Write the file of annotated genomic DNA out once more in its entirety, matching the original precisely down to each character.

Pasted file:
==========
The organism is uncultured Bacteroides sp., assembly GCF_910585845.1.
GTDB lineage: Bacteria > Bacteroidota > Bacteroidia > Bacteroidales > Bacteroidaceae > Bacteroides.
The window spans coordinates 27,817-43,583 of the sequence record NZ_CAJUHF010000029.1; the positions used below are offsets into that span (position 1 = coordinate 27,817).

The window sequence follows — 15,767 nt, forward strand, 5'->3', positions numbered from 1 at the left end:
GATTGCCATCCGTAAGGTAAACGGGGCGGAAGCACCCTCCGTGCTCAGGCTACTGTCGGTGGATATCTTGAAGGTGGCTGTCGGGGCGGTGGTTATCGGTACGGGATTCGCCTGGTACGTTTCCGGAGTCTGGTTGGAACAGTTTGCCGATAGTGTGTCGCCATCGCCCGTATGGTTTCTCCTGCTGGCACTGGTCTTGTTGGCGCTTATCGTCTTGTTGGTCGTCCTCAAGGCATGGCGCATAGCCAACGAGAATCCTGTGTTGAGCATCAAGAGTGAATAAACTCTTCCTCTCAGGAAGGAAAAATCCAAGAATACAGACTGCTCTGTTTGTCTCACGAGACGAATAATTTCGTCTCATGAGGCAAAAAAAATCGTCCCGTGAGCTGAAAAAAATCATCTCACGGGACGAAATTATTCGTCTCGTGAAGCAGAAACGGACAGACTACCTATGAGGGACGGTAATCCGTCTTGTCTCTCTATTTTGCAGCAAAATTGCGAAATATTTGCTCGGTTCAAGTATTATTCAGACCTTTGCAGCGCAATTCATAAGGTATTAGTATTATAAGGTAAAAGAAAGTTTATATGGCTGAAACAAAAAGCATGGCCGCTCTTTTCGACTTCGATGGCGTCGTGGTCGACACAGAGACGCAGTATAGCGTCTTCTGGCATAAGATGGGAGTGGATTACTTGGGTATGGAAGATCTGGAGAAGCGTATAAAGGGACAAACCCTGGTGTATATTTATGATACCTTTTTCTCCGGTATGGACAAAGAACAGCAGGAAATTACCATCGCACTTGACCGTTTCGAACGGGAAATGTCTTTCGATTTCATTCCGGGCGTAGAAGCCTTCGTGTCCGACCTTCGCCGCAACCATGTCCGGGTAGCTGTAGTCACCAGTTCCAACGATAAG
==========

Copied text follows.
The organism is uncultured Bacteroides sp., assembly GCF_910585845.1.
GTDB lineage: Bacteria > Bacteroidota > Bacteroidia > Bacteroidales > Bacteroidaceae > Bacteroides.
The window spans coordinates 27,817-43,583 of the sequence record NZ_CAJUHF010000029.1; the positions used below are offsets into that span (position 1 = coordinate 27,817).

The window sequence follows — 15,767 nt, forward strand, 5'->3', positions numbered from 1 at the left end:
GATTGCCATCCGTAAGGTAAACGGGGCGGAAGCACCCTCCGTGCTCAGGCTACTGTCGGTGGATATCTTGAAGGTGGCTGTCGGGGCGGTGGTTATCGGTACGGGATTCGCCTGGTACGTTTCCGGAGTCTGGTTGGAACAGTTTGCCGATAGTGTGTCGCCATCGCCCGTATGGTTTCTCCTGCTGGCACTGGTCTTGTTGGCGCTTATCGTCTTGTTGGTCGTCCTCAAGGCATGGCGCATAGCCAACGAGAATCCTGTGTTGAGCATCAAGAGTGAATAAACTCTTCCTCTCAGGAAGGAAAAATCCAAGAATACAGACTGCTCTGTTTGTCTCACGAGACGAATAATTTCGTCTCATGAGGCAAAAAAAATCGTCCCGTGAGCTGAAAAAAATCATCTCACGGGACGAAATTATTCGTCTCGTGAAGCAGAAACGGACAGACTACCTATGAGGGACGGTAATCCGTCTTGTCTCTCTATTTTGCAGCAAAATTGCGAAATATTTGCTCGGTTCAAGTATTATTCAGACCTTTGCAGCGCAATTCATAAGGTATTAGTATTATAAGGTAAAAGAAAGTTTATATGGCTGAAACAAAAAGCATGGCCGCTCTTTTCGACTTCGATGGCGTCGTGGTCGACACAGAGACGCAGTATAGCGTCTTCTGGCATAAGATGGGAGTGGATTACTTGGGTATGGAAGATCTGGAGAAGCGTATAAAGGGACAAACCCTGGTGTATATTTATGATACCTTTTTCTCCGGTATGGACAAAGAACAGCAGGAAATTACCATCGCACTTGACCGTTTCGAACGGGAAATGTCTTTCGATTTCATTCCGGGCGTAGAAGCCTTCGTGTCCGACCTTCGCCGCAACCATGTCCGGGTAGCTGTAGTCACCAGTTCCAACGATAAG